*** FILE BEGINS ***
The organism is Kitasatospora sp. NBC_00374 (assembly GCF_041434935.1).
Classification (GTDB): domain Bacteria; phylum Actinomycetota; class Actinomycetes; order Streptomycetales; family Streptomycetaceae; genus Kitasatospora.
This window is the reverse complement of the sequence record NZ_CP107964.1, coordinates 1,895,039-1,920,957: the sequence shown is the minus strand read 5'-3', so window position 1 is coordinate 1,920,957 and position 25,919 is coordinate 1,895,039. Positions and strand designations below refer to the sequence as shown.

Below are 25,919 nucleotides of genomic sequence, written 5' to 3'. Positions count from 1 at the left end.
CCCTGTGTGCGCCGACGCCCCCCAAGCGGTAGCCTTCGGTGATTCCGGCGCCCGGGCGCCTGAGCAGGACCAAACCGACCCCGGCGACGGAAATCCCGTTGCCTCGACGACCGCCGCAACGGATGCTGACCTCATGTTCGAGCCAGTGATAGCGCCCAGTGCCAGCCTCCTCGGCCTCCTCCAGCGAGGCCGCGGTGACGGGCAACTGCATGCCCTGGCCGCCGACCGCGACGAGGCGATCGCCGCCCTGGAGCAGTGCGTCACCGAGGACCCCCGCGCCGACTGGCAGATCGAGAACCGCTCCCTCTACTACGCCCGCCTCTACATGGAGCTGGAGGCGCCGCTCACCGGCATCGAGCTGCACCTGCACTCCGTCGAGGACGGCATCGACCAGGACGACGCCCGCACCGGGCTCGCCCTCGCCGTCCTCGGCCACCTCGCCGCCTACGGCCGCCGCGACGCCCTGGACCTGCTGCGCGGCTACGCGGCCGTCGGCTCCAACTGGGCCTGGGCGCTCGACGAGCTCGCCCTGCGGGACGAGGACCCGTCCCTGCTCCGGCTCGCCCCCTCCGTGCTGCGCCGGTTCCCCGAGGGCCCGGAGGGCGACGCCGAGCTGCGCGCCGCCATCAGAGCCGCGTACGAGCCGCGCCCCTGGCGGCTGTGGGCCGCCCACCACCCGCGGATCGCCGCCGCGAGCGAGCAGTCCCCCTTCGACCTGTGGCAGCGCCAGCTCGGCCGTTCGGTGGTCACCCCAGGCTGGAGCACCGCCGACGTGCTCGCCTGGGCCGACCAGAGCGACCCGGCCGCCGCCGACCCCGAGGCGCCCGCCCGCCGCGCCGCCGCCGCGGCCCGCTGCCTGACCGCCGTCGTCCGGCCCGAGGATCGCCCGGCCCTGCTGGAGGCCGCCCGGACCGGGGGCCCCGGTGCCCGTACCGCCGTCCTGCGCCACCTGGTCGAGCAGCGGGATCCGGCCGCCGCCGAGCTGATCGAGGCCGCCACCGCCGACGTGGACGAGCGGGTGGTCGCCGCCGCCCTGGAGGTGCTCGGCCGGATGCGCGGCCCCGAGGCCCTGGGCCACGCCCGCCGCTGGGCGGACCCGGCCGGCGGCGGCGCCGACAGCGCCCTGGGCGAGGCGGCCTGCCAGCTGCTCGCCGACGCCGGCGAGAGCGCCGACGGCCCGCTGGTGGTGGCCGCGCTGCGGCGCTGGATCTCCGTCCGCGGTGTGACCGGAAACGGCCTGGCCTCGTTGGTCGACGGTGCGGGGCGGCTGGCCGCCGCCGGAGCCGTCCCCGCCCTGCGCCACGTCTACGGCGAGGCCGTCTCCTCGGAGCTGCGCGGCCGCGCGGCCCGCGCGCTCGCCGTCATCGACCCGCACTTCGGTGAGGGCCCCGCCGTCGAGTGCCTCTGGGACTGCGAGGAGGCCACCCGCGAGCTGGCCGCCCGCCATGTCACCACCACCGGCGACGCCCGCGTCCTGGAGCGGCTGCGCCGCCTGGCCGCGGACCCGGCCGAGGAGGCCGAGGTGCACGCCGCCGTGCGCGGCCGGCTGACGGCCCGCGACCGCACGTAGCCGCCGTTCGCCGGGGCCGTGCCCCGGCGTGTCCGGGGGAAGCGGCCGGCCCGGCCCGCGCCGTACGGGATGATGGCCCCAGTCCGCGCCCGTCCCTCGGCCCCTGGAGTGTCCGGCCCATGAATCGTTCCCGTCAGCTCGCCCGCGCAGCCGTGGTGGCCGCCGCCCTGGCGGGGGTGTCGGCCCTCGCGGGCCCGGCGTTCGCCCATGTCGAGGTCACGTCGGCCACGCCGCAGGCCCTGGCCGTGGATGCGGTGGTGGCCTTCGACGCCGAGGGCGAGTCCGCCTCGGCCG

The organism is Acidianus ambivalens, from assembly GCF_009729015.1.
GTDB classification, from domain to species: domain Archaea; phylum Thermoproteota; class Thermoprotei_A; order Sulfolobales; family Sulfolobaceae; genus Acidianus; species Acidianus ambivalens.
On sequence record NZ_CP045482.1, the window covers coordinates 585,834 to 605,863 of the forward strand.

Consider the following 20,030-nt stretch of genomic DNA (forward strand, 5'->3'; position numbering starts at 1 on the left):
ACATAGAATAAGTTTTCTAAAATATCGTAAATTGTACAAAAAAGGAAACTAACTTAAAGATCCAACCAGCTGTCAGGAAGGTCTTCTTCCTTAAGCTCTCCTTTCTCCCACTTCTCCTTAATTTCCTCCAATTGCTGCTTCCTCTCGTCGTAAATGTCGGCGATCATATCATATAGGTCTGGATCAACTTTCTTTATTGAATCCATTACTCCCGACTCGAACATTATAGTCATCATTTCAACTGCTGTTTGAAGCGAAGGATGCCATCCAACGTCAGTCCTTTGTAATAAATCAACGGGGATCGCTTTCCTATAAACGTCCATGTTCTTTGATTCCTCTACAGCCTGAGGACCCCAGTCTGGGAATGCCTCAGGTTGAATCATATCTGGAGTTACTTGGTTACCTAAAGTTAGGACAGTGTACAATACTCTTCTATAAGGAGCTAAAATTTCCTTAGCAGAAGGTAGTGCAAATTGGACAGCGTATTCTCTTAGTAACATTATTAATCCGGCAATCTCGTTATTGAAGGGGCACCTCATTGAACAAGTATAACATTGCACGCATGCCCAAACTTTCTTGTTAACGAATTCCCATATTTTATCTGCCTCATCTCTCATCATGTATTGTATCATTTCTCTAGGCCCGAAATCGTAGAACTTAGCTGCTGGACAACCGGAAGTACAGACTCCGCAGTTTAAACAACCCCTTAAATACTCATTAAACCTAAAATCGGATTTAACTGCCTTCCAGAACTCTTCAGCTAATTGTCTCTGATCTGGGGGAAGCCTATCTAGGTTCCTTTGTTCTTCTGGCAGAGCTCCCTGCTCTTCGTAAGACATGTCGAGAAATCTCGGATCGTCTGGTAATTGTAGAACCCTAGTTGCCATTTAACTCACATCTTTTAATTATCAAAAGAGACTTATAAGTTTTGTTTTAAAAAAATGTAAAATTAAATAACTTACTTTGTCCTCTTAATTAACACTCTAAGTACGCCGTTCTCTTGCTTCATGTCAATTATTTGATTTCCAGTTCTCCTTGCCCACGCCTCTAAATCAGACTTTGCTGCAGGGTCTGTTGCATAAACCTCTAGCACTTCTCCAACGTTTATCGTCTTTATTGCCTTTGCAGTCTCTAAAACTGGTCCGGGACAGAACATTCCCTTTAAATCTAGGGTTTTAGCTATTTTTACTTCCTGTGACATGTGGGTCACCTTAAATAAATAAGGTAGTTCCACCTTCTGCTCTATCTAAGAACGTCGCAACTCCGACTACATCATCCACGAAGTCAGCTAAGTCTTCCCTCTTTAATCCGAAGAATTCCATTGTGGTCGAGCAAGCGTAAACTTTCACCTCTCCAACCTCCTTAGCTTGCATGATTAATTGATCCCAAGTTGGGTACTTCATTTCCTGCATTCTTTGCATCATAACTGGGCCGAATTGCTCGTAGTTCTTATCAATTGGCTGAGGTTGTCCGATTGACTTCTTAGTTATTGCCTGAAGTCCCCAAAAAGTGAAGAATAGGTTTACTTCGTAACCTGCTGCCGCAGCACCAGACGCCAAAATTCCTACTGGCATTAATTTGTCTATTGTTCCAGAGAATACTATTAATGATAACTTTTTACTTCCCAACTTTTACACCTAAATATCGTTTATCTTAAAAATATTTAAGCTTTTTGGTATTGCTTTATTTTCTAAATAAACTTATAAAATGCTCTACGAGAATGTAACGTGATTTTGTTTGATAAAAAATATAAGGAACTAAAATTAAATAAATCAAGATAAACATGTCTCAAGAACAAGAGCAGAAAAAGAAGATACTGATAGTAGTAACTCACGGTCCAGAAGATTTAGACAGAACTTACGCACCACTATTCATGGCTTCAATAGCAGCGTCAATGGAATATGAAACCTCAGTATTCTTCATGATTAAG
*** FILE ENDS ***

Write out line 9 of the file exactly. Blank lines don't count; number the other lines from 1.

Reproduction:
Consider the following 20,030-nt stretch of genomic DNA (forward strand, 5'->3'; position numbering starts at 1 on the left):